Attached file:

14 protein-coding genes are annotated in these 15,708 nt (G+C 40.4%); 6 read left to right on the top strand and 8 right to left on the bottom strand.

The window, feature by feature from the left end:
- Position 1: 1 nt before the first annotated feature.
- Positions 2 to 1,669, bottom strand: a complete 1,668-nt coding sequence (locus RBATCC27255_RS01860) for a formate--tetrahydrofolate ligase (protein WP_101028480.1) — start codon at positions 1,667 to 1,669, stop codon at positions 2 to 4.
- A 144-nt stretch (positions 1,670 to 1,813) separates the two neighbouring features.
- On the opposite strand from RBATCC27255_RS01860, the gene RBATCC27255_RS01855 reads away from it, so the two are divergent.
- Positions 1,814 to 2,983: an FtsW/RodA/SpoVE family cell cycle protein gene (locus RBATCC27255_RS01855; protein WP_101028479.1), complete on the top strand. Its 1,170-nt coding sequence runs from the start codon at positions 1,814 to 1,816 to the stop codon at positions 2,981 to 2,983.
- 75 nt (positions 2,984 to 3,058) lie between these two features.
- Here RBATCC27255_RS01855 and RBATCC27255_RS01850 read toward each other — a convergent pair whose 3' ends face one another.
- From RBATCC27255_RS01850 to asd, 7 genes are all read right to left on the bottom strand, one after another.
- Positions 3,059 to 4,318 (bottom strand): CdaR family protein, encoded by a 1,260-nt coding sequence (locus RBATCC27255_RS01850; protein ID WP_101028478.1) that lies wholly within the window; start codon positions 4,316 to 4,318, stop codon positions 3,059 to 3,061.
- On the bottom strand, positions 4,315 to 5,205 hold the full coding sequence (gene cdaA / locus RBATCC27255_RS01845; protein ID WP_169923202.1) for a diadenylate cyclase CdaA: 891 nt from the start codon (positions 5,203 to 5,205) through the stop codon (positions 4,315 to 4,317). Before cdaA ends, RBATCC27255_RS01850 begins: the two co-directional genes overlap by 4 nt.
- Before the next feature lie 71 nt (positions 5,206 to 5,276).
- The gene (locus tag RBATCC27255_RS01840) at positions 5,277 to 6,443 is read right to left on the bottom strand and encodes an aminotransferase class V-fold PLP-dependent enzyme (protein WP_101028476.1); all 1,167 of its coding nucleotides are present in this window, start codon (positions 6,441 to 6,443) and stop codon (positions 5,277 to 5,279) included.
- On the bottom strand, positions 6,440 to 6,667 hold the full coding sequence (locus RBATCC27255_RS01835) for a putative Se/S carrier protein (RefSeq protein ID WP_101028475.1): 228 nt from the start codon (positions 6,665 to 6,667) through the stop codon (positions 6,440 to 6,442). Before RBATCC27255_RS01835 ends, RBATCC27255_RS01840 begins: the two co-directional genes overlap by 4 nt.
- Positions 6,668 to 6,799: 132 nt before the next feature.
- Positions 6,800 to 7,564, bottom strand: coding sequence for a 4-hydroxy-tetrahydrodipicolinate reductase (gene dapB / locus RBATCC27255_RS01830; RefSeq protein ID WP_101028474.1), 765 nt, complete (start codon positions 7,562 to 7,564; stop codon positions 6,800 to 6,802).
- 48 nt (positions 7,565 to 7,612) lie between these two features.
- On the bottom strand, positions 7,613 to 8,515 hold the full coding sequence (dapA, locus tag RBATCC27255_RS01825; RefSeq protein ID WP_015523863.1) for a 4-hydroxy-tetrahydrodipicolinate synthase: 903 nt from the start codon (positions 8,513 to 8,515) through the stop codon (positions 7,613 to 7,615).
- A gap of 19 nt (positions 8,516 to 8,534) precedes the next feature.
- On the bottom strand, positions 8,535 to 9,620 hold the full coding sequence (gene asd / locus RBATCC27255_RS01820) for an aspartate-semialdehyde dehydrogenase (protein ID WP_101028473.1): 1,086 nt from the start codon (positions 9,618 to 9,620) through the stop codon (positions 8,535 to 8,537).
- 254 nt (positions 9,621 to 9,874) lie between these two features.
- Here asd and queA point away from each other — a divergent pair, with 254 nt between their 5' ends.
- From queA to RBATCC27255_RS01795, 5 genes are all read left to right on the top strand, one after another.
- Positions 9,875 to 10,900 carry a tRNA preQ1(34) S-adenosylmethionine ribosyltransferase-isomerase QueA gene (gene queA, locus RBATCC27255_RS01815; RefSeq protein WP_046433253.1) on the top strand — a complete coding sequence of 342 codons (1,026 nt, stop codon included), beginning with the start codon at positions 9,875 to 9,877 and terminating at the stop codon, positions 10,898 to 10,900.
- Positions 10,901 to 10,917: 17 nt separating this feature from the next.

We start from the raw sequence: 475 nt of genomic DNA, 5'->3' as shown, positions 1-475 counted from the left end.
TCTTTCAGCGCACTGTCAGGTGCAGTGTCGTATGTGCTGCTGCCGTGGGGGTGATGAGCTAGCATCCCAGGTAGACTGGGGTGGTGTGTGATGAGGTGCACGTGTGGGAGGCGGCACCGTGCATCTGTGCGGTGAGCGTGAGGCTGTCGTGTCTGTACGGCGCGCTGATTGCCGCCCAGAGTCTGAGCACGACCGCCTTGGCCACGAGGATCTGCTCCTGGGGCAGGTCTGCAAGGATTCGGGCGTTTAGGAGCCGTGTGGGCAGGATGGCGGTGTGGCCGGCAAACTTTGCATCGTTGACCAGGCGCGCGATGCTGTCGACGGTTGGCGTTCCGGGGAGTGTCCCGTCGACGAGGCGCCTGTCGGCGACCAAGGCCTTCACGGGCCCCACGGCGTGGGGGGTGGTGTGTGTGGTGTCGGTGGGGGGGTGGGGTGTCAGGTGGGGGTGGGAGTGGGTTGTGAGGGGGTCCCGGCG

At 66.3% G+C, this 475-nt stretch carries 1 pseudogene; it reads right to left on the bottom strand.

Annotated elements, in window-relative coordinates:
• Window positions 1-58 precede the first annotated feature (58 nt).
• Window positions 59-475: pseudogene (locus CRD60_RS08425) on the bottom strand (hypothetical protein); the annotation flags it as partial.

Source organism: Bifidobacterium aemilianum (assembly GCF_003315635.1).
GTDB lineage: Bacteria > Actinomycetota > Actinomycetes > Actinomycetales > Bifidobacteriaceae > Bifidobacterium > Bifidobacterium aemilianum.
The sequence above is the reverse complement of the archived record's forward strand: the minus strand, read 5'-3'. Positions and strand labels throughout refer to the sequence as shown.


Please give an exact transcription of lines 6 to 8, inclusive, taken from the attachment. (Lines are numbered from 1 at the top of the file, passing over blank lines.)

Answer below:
- On the opposite strand from RBATCC27255_RS01860, the gene RBATCC27255_RS01855 reads away from it, so the two are divergent.
- Positions 1,814 to 2,983: an FtsW/RodA/SpoVE family cell cycle protein gene (locus RBATCC27255_RS01855; protein WP_101028479.1), complete on the top strand. Its 1,170-nt coding sequence runs from the start codon at positions 1,814 to 1,816 to the stop codon at positions 2,981 to 2,983.
- 75 nt (positions 2,984 to 3,058) lie between these two features.